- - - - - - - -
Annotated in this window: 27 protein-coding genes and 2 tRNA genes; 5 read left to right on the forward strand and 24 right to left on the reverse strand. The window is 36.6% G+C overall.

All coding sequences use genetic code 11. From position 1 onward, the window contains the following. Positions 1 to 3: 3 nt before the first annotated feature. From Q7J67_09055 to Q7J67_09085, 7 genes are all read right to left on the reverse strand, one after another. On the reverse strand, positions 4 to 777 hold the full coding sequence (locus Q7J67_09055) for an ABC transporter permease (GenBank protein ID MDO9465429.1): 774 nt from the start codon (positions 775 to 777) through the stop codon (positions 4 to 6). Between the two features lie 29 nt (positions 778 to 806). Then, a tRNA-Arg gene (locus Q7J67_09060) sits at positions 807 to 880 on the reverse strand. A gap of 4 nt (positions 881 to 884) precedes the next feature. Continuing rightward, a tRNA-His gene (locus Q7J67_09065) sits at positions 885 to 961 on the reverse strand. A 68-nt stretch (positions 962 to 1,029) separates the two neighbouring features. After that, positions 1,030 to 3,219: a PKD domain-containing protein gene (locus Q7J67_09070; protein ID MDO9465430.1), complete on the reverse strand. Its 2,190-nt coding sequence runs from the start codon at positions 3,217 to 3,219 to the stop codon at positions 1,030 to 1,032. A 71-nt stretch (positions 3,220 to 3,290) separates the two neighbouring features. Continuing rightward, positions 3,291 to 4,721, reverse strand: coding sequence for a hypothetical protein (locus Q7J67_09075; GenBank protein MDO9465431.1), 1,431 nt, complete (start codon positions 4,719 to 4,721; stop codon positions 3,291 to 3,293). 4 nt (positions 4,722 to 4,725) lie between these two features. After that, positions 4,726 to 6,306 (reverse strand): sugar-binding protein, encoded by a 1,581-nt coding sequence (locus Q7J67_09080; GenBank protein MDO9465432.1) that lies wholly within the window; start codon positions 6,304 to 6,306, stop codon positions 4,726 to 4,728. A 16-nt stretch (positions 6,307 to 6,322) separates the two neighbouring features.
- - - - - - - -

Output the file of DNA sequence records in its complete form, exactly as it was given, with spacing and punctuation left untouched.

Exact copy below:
Annotated in this window: 27 protein-coding genes and 2 tRNA genes; 5 read left to right on the forward strand and 24 right to left on the reverse strand. The window is 36.6% G+C overall.

All coding sequences use genetic code 11. From position 1 onward, the window contains the following. Positions 1 to 3: 3 nt before the first annotated feature. From Q7J67_09055 to Q7J67_09085, 7 genes are all read right to left on the reverse strand, one after another. On the reverse strand, positions 4 to 777 hold the full coding sequence (locus Q7J67_09055) for an ABC transporter permease (GenBank protein ID MDO9465429.1): 774 nt from the start codon (positions 775 to 777) through the stop codon (positions 4 to 6). Between the two features lie 29 nt (positions 778 to 806). Then, a tRNA-Arg gene (locus Q7J67_09060) sits at positions 807 to 880 on the reverse strand. A gap of 4 nt (positions 881 to 884) precedes the next feature. Continuing rightward, a tRNA-His gene (locus Q7J67_09065) sits at positions 885 to 961 on the reverse strand. A 68-nt stretch (positions 962 to 1,029) separates the two neighbouring features. After that, positions 1,030 to 3,219: a PKD domain-containing protein gene (locus Q7J67_09070; protein ID MDO9465430.1), complete on the reverse strand. Its 2,190-nt coding sequence runs from the start codon at positions 3,217 to 3,219 to the stop codon at positions 1,030 to 1,032. A 71-nt stretch (positions 3,220 to 3,290) separates the two neighbouring features. Continuing rightward, positions 3,291 to 4,721, reverse strand: coding sequence for a hypothetical protein (locus Q7J67_09075; GenBank protein MDO9465431.1), 1,431 nt, complete (start codon positions 4,719 to 4,721; stop codon positions 3,291 to 3,293). 4 nt (positions 4,722 to 4,725) lie between these two features. After that, positions 4,726 to 6,306 (reverse strand): sugar-binding protein, encoded by a 1,581-nt coding sequence (locus Q7J67_09080; GenBank protein MDO9465432.1) that lies wholly within the window; start codon positions 6,304 to 6,306, stop codon positions 4,726 to 4,728. A 16-nt stretch (positions 6,307 to 6,322) separates the two neighbouring features.